Align with your Self and affirm your fundamental innocence.
By practicing self-forgiveness, always remember to be gentle with yourself, suspending judgment, allowing and receiving miracles in this holy space. The miracle and shift in perception and attitude gives us insight about others and ourselves.I would love to hear from you. What is the first step you are willing to commit to today to move you into self-forgiveness?
As I started preparing for the day, I read this statement: I let go of anything and everything that could delay my good in any way.
Hmmm…Of course, as I so often do, I contemplated how this might apply to leadership.Leadership is the action that motivates people toward a vision. Therefore, if the vision is the “good” in the above statement, we need to ask ourselves, “What gets in the way that could cause delay of achieving your vision?” In other words, what no longer serves you?We discuss this topic a lot with our clients. It is a great exercise to stop and check-in with yourself regularly, asking, what no longer serves me?Some possible delays to our good or vision may include:
Underlying beliefs that no longer serve us
Clutter (literal and physical)
The need to be right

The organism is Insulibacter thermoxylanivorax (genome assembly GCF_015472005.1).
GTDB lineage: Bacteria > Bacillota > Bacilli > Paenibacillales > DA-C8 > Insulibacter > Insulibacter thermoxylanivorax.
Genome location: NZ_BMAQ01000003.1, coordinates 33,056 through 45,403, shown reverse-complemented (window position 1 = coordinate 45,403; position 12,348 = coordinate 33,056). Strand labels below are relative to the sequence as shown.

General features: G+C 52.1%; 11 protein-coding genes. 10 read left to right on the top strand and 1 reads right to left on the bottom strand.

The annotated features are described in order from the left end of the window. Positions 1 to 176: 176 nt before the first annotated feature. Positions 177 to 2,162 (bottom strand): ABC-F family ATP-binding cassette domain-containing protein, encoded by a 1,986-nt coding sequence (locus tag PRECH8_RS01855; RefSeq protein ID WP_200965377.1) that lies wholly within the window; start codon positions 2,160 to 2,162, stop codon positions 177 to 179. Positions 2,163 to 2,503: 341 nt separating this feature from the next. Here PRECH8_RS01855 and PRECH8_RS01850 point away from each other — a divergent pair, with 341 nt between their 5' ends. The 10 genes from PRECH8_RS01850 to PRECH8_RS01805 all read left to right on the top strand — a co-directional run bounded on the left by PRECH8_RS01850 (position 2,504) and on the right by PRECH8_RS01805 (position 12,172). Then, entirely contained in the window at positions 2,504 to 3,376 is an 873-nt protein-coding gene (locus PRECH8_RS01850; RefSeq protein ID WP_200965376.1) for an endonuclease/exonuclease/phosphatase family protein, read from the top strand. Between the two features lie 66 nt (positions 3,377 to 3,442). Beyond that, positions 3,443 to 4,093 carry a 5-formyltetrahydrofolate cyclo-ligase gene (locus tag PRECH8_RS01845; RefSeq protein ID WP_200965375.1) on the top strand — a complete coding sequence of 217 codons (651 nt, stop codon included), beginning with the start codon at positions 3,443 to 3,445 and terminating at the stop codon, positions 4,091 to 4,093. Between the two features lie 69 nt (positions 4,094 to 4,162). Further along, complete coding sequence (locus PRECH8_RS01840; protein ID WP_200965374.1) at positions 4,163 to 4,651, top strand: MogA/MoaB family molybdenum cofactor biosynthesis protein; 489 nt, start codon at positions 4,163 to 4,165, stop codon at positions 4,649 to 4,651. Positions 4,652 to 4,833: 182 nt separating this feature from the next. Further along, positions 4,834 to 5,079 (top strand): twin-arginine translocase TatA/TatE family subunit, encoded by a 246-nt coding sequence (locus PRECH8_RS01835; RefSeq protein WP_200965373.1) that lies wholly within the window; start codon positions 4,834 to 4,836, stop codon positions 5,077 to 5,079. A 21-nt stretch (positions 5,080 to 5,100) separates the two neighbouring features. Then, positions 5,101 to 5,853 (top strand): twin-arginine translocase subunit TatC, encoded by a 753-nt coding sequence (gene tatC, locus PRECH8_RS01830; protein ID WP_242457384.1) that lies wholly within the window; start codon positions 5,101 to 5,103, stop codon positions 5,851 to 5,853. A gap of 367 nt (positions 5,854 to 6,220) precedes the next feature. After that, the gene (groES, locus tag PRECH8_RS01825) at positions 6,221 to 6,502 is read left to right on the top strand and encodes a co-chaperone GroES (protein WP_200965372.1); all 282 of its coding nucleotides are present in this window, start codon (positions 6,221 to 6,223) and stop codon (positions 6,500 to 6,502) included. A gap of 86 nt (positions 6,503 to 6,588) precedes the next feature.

Noise (literal and physical)
Lack of sleep
Lack of knowledge
Lack of anything…
Once you’ve identified what gets in your way of achieving your good or your leadership vision, it is time to let it (or them) go. Time to move into action, ridding yourself of anything and everything that gets in your way. This is the time to start exercising your backbone instead of your wishbone. You are the architect of your life, the author of your book.This is not a dress rehearsal. If you don’t like what you see…change it!I’d love to know your leadership thoughts below. What gets in your way, delaying your good, or your vision?
All my best,
Organizational and leadership models throughout history, and still today, are like authoritative kingdoms. The ruling king or queen sits on their throne (corner office in the executive suite) and the serfs and subjects (subordinates and “team”) support them in any way necessary. Oh, we have the right words today—team, collaboration, and empowerment—unfortunately, in many organizations actions do not match the words.
We know consciously and unconsciously these models do not work; however, we don’t know how to replace them.We just simply have to turn away from fear and stare right into the face of love. In those beautiful eyes, we find our answers. Service paves the path of leadership.
Through love and a love-based leadership model, we serve others, our Source, and ourselves. To make this miraculous shift in our perception about service, we must consciously be aware of leading with a service-mindset versus a sales-mindset.Many leaders I know lead with a sales-mentality, seeking “buy-in” from those they lead. They obtain buy-in through persuasion, manipulation, and control. These techniques can be effective, but the leader will not get long-term commitment.